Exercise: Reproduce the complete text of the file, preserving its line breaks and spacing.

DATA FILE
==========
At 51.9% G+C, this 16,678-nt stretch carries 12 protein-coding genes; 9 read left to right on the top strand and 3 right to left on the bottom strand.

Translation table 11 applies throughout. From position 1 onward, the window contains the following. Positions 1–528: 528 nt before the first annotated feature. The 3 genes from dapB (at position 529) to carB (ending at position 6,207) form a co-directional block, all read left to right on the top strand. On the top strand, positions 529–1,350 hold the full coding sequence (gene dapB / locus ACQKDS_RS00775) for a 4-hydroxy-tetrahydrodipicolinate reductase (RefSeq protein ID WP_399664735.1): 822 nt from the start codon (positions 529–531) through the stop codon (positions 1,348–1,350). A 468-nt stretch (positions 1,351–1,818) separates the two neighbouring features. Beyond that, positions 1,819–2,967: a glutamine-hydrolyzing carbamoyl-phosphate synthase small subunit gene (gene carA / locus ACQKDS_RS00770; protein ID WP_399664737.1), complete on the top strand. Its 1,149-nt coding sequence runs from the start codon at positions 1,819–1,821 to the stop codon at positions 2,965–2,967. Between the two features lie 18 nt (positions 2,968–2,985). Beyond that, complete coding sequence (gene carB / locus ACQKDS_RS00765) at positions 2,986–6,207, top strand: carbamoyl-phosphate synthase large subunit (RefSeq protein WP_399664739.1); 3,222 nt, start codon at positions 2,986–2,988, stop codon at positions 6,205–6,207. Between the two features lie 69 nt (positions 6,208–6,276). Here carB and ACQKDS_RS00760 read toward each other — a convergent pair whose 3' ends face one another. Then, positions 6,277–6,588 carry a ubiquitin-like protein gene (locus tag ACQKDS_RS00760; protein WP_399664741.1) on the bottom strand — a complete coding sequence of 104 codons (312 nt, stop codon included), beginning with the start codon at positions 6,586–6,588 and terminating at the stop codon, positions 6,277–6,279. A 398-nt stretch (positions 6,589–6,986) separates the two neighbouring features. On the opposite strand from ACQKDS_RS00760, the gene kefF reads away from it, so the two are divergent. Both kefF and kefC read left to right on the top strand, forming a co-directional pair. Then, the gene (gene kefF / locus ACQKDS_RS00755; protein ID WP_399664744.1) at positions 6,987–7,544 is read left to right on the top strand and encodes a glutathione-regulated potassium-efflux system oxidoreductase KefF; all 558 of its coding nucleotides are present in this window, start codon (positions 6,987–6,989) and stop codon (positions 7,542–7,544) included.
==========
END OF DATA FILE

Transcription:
At 51.9% G+C, this 16,678-nt stretch carries 12 protein-coding genes; 9 read left to right on the top strand and 3 right to left on the bottom strand.

Translation table 11 applies throughout. From position 1 onward, the window contains the following. Positions 1–528: 528 nt before the first annotated feature. The 3 genes from dapB (at position 529) to carB (ending at position 6,207) form a co-directional block, all read left to right on the top strand. On the top strand, positions 529–1,350 hold the full coding sequence (gene dapB / locus ACQKDS_RS00775) for a 4-hydroxy-tetrahydrodipicolinate reductase (RefSeq protein ID WP_399664735.1): 822 nt from the start codon (positions 529–531) through the stop codon (positions 1,348–1,350). A 468-nt stretch (positions 1,351–1,818) separates the two neighbouring features. Beyond that, positions 1,819–2,967: a glutamine-hydrolyzing carbamoyl-phosphate synthase small subunit gene (gene carA / locus ACQKDS_RS00770; protein ID WP_399664737.1), complete on the top strand. Its 1,149-nt coding sequence runs from the start codon at positions 1,819–1,821 to the stop codon at positions 2,965–2,967. Between the two features lie 18 nt (positions 2,968–2,985). Beyond that, complete coding sequence (gene carB / locus ACQKDS_RS00765) at positions 2,986–6,207, top strand: carbamoyl-phosphate synthase large subunit (RefSeq protein WP_399664739.1); 3,222 nt, start codon at positions 2,986–2,988, stop codon at positions 6,205–6,207. Between the two features lie 69 nt (positions 6,208–6,276). Here carB and ACQKDS_RS00760 read toward each other — a convergent pair whose 3' ends face one another. Then, positions 6,277–6,588 carry a ubiquitin-like protein gene (locus tag ACQKDS_RS00760; protein WP_399664741.1) on the bottom strand — a complete coding sequence of 104 codons (312 nt, stop codon included), beginning with the start codon at positions 6,586–6,588 and terminating at the stop codon, positions 6,277–6,279. A 398-nt stretch (positions 6,589–6,986) separates the two neighbouring features. On the opposite strand from ACQKDS_RS00760, the gene kefF reads away from it, so the two are divergent. Both kefF and kefC read left to right on the top strand, forming a co-directional pair. Then, the gene (gene kefF / locus ACQKDS_RS00755; protein ID WP_399664744.1) at positions 6,987–7,544 is read left to right on the top strand and encodes a glutathione-regulated potassium-efflux system oxidoreductase KefF; all 558 of its coding nucleotides are present in this window, start codon (positions 6,987–6,989) and stop codon (positions 7,542–7,544) included.